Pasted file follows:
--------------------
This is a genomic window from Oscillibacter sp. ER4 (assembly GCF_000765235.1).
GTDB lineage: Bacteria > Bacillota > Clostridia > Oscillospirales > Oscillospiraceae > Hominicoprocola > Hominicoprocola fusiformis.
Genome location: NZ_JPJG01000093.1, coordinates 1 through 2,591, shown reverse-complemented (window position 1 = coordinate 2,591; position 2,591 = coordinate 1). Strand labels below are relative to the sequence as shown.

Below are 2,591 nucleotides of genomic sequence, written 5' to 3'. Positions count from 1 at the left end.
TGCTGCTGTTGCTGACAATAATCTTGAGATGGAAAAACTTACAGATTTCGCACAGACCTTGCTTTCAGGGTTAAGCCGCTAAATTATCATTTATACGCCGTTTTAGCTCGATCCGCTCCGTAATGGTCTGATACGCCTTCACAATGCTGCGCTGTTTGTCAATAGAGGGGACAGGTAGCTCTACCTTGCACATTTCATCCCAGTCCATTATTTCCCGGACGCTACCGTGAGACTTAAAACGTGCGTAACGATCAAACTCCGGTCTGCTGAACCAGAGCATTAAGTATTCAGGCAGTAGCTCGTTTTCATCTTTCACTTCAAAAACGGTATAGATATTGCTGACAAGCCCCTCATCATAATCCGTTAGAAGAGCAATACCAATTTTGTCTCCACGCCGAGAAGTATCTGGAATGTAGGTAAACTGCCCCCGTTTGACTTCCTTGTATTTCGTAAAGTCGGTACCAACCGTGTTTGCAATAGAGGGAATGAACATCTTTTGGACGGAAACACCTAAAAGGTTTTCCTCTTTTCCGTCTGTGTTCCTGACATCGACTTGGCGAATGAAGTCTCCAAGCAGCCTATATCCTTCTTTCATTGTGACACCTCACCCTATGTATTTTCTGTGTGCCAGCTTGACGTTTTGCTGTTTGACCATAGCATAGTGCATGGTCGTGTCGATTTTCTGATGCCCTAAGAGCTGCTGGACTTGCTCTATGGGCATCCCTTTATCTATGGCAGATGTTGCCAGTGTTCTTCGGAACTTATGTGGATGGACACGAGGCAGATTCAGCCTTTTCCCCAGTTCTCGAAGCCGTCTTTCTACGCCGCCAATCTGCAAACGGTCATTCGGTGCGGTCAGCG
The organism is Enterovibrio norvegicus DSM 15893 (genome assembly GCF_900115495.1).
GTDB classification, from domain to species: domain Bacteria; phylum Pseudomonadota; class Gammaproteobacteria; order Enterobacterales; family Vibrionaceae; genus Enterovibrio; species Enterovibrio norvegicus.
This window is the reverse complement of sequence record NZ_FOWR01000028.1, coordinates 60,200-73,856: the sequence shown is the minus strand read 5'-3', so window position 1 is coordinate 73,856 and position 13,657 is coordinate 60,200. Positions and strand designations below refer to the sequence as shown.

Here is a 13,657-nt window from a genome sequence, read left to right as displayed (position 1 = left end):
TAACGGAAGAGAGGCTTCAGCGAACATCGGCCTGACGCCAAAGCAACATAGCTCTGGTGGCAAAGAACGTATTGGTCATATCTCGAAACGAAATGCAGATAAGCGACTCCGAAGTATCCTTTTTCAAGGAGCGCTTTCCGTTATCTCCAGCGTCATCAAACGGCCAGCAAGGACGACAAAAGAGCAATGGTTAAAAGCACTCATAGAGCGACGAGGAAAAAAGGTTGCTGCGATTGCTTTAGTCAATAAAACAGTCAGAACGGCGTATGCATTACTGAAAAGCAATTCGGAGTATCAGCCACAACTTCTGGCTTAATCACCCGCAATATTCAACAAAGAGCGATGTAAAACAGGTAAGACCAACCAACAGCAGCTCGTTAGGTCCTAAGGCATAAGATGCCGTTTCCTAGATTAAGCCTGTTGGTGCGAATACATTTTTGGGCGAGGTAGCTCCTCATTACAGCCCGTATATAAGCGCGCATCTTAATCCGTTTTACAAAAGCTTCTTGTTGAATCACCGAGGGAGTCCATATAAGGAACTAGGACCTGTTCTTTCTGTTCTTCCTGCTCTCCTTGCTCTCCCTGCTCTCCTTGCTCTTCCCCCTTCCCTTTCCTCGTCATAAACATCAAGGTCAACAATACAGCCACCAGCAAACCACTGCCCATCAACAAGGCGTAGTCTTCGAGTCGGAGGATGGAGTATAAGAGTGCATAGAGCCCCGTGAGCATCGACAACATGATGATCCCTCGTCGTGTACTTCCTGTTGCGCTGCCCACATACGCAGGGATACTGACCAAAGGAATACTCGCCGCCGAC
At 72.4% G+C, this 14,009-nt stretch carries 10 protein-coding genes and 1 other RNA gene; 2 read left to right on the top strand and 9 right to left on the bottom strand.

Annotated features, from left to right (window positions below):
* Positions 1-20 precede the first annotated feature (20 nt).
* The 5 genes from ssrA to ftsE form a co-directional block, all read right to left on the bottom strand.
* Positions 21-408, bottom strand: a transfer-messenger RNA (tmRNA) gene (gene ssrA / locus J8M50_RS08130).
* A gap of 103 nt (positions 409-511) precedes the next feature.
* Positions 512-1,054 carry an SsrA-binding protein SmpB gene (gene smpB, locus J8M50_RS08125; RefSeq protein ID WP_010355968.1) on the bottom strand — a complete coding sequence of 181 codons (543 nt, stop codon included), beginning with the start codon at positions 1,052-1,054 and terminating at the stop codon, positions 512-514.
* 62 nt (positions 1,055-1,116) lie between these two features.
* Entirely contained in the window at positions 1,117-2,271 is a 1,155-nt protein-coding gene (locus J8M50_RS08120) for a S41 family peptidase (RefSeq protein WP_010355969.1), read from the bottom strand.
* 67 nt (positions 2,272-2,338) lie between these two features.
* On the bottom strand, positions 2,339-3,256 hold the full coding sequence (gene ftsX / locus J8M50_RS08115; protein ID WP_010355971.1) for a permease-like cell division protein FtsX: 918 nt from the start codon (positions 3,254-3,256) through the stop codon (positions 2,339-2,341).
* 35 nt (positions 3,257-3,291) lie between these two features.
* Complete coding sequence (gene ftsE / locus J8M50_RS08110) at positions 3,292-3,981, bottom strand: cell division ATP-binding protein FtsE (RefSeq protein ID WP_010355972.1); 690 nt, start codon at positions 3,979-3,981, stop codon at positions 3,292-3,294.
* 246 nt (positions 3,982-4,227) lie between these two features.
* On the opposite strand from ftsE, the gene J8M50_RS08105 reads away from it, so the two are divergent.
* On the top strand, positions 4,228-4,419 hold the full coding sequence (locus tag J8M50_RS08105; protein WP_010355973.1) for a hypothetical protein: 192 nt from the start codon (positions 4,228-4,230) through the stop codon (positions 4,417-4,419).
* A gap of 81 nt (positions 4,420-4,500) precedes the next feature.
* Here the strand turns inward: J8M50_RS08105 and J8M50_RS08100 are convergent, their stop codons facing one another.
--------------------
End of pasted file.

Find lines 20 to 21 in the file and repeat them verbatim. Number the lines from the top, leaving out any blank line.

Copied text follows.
* 67 nt (positions 2,272-2,338) lie between these two features.
* On the bottom strand, positions 2,339-3,256 hold the full coding sequence (gene ftsX / locus J8M50_RS08115; protein ID WP_010355971.1) for a permease-like cell division protein FtsX: 918 nt from the start codon (positions 3,254-3,256) through the stop codon (positions 2,339-2,341).